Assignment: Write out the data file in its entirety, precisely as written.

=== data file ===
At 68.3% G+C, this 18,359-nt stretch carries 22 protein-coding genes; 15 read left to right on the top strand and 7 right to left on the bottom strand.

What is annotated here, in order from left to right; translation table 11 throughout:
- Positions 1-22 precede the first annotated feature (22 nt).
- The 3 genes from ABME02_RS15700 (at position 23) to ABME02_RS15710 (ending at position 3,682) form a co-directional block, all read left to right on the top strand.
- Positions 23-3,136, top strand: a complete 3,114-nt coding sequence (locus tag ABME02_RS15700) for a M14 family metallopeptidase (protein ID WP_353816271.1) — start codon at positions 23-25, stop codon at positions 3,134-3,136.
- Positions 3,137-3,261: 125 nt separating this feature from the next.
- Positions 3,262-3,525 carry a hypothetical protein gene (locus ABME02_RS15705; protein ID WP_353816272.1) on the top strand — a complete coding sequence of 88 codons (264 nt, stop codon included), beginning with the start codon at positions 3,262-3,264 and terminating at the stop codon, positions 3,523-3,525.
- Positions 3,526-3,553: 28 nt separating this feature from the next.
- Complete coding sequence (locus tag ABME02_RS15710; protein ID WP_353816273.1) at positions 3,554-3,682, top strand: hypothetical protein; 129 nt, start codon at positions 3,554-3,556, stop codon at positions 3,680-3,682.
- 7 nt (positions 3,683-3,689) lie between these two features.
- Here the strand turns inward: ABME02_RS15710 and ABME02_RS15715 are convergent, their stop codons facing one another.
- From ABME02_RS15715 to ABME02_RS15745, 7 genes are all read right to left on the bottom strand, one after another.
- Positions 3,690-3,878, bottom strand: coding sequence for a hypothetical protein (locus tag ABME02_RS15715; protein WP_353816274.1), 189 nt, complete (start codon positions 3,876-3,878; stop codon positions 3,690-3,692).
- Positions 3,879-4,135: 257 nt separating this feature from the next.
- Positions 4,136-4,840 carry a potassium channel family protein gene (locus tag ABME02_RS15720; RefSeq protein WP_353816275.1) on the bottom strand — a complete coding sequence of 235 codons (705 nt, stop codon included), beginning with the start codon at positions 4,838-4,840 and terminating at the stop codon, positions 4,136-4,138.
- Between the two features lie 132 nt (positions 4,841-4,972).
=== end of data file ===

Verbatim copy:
At 68.3% G+C, this 18,359-nt stretch carries 22 protein-coding genes; 15 read left to right on the top strand and 7 right to left on the bottom strand.

What is annotated here, in order from left to right; translation table 11 throughout:
- Positions 1-22 precede the first annotated feature (22 nt).
- The 3 genes from ABME02_RS15700 (at position 23) to ABME02_RS15710 (ending at position 3,682) form a co-directional block, all read left to right on the top strand.
- Positions 23-3,136, top strand: a complete 3,114-nt coding sequence (locus tag ABME02_RS15700) for a M14 family metallopeptidase (protein ID WP_353816271.1) — start codon at positions 23-25, stop codon at positions 3,134-3,136.
- Positions 3,137-3,261: 125 nt separating this feature from the next.
- Positions 3,262-3,525 carry a hypothetical protein gene (locus ABME02_RS15705; protein ID WP_353816272.1) on the top strand — a complete coding sequence of 88 codons (264 nt, stop codon included), beginning with the start codon at positions 3,262-3,264 and terminating at the stop codon, positions 3,523-3,525.
- Positions 3,526-3,553: 28 nt separating this feature from the next.
- Complete coding sequence (locus tag ABME02_RS15710; protein ID WP_353816273.1) at positions 3,554-3,682, top strand: hypothetical protein; 129 nt, start codon at positions 3,554-3,556, stop codon at positions 3,680-3,682.
- 7 nt (positions 3,683-3,689) lie between these two features.
- Here the strand turns inward: ABME02_RS15710 and ABME02_RS15715 are convergent, their stop codons facing one another.
- From ABME02_RS15715 to ABME02_RS15745, 7 genes are all read right to left on the bottom strand, one after another.
- Positions 3,690-3,878, bottom strand: coding sequence for a hypothetical protein (locus tag ABME02_RS15715; protein WP_353816274.1), 189 nt, complete (start codon positions 3,876-3,878; stop codon positions 3,690-3,692).
- Positions 3,879-4,135: 257 nt separating this feature from the next.
- Positions 4,136-4,840 carry a potassium channel family protein gene (locus tag ABME02_RS15720; RefSeq protein WP_353816275.1) on the bottom strand — a complete coding sequence of 235 codons (705 nt, stop codon included), beginning with the start codon at positions 4,838-4,840 and terminating at the stop codon, positions 4,136-4,138.
- Between the two features lie 132 nt (positions 4,841-4,972).